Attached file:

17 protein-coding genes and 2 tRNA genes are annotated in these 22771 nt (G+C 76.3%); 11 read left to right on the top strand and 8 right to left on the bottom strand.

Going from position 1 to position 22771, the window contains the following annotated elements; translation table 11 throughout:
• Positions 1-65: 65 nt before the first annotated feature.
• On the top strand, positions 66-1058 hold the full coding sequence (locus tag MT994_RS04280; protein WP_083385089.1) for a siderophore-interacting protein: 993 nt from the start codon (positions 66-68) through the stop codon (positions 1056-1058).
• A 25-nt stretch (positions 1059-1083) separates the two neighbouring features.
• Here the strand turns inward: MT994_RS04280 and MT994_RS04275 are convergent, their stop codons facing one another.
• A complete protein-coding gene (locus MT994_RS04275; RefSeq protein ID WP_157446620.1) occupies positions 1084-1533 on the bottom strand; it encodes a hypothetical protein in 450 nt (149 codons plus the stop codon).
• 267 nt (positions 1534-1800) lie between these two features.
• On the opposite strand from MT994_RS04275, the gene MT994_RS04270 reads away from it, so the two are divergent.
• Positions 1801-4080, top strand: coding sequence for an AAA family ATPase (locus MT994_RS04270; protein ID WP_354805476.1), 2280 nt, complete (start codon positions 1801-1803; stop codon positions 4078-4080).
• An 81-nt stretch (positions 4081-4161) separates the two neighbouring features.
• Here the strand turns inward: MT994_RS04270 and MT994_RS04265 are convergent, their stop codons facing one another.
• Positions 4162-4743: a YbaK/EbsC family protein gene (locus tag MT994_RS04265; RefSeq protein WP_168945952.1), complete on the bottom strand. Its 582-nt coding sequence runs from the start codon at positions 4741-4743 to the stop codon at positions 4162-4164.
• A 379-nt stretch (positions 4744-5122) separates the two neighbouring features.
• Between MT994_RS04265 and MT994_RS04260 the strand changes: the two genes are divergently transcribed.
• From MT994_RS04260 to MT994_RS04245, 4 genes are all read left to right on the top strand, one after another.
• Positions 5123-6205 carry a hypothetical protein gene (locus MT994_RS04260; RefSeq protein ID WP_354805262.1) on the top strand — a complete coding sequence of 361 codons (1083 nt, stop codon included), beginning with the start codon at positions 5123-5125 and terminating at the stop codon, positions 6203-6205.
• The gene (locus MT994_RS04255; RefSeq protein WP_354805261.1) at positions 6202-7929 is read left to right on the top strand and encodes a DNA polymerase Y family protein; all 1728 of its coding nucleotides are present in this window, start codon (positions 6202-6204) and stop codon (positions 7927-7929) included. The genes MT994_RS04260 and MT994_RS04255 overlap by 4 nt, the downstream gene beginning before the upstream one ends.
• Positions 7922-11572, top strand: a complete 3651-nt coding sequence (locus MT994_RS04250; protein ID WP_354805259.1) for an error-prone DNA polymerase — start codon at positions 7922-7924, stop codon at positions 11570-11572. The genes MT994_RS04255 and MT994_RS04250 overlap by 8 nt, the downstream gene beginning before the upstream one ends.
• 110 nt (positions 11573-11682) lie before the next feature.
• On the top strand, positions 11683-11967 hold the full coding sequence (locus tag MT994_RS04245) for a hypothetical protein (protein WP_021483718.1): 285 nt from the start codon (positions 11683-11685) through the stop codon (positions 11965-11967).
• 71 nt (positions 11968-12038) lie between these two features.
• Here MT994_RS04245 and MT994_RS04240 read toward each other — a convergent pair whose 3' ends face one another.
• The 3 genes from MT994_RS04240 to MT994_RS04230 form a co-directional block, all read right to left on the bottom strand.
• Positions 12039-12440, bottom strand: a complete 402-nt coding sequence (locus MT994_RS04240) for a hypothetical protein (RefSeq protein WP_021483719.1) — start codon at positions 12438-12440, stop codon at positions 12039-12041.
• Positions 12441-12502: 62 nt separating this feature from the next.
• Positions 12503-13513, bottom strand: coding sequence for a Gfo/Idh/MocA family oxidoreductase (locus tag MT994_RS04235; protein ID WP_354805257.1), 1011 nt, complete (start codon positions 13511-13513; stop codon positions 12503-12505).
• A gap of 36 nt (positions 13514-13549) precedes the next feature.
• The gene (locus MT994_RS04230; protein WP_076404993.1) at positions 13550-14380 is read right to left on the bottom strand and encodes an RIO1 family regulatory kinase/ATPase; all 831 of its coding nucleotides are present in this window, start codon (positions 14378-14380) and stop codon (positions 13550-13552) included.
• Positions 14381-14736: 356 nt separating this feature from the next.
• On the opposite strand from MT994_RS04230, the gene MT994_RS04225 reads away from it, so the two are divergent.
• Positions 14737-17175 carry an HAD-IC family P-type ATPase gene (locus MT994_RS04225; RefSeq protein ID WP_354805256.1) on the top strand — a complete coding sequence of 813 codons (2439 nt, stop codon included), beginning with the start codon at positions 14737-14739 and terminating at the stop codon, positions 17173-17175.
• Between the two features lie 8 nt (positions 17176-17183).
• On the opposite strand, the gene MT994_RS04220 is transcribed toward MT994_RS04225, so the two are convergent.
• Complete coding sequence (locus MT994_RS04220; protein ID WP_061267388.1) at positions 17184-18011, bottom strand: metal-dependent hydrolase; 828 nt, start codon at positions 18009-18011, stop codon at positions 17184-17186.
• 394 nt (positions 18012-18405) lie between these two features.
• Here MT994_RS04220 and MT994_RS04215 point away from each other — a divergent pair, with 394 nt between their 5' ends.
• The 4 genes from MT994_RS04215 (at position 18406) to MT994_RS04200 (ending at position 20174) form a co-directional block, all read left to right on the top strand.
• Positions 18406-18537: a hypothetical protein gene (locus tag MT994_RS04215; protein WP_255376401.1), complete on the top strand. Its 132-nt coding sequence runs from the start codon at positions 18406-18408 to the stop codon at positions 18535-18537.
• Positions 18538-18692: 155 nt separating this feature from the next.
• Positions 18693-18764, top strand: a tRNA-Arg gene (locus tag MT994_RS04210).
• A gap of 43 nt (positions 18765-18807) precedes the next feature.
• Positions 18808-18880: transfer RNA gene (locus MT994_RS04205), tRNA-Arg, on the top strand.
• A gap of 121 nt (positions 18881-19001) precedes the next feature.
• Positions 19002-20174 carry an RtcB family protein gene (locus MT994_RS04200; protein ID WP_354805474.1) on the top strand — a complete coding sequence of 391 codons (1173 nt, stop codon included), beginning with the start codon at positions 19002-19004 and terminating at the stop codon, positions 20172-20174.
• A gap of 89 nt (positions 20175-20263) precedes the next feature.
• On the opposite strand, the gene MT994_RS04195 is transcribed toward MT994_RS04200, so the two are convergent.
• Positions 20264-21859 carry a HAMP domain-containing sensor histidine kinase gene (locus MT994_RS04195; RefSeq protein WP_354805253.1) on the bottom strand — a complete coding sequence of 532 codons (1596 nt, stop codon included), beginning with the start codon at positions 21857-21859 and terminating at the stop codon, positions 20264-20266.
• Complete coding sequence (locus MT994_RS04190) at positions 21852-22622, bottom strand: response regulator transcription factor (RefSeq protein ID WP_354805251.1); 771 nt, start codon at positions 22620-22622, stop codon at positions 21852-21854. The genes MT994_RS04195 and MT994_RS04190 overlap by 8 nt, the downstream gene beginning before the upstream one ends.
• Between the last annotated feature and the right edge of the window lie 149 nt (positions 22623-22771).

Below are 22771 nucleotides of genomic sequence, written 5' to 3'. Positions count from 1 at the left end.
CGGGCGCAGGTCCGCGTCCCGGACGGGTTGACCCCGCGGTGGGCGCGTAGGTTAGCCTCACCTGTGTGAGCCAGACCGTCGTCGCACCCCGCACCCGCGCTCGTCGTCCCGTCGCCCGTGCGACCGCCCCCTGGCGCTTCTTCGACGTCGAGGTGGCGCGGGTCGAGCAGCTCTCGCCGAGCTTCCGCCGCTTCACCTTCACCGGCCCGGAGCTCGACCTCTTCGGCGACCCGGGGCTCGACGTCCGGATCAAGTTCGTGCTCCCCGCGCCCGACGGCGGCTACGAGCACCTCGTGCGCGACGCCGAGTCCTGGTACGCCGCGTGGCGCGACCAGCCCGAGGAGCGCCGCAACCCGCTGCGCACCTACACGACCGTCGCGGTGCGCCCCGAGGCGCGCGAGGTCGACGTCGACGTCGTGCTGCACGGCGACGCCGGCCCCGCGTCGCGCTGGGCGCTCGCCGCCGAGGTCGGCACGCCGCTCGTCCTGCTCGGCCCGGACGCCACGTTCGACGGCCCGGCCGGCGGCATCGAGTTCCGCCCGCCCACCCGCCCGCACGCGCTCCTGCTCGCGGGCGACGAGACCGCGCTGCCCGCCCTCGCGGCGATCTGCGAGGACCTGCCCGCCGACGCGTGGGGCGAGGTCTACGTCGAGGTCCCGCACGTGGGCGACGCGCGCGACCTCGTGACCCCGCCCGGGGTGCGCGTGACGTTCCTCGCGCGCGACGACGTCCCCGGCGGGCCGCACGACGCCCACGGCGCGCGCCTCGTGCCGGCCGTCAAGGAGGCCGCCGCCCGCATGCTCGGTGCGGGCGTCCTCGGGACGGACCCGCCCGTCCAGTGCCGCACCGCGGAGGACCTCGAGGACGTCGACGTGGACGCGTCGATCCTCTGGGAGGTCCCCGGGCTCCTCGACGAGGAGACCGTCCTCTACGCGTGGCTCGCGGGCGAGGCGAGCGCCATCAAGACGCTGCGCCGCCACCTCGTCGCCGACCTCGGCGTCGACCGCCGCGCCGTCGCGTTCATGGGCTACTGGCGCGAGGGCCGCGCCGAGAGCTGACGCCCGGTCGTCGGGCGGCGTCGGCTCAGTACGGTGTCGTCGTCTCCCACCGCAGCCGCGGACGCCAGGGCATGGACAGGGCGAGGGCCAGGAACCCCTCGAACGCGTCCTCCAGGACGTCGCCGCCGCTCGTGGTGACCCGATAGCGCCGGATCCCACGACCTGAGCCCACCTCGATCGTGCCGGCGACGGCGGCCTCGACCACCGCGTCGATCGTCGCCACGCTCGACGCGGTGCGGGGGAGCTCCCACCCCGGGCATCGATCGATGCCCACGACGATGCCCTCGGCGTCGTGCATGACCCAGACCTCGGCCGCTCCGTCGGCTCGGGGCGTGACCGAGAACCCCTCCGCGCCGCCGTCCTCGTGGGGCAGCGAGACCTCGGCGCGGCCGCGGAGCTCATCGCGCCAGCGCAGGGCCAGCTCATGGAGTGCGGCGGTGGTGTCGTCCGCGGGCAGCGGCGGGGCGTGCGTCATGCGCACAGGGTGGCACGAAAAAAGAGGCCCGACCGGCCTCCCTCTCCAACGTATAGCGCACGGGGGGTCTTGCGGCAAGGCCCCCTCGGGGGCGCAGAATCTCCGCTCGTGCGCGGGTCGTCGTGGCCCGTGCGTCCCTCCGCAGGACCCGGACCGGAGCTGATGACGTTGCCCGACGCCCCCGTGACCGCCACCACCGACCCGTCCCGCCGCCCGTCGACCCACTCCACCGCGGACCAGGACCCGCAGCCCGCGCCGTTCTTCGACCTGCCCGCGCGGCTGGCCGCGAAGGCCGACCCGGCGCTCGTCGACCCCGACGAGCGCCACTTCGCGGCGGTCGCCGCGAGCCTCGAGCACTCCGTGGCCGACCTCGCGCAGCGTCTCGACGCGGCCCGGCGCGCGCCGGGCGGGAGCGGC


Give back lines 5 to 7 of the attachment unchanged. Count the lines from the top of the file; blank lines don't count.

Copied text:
• A 25-nt stretch (positions 1059-1083) separates the two neighbouring features.
• Here the strand turns inward: MT994_RS04280 and MT994_RS04275 are convergent, their stop codons facing one another.
• A complete protein-coding gene (locus MT994_RS04275; RefSeq protein ID WP_157446620.1) occupies positions 1084-1533 on the bottom strand; it encodes a hypothetical protein in 450 nt (149 codons plus the stop codon).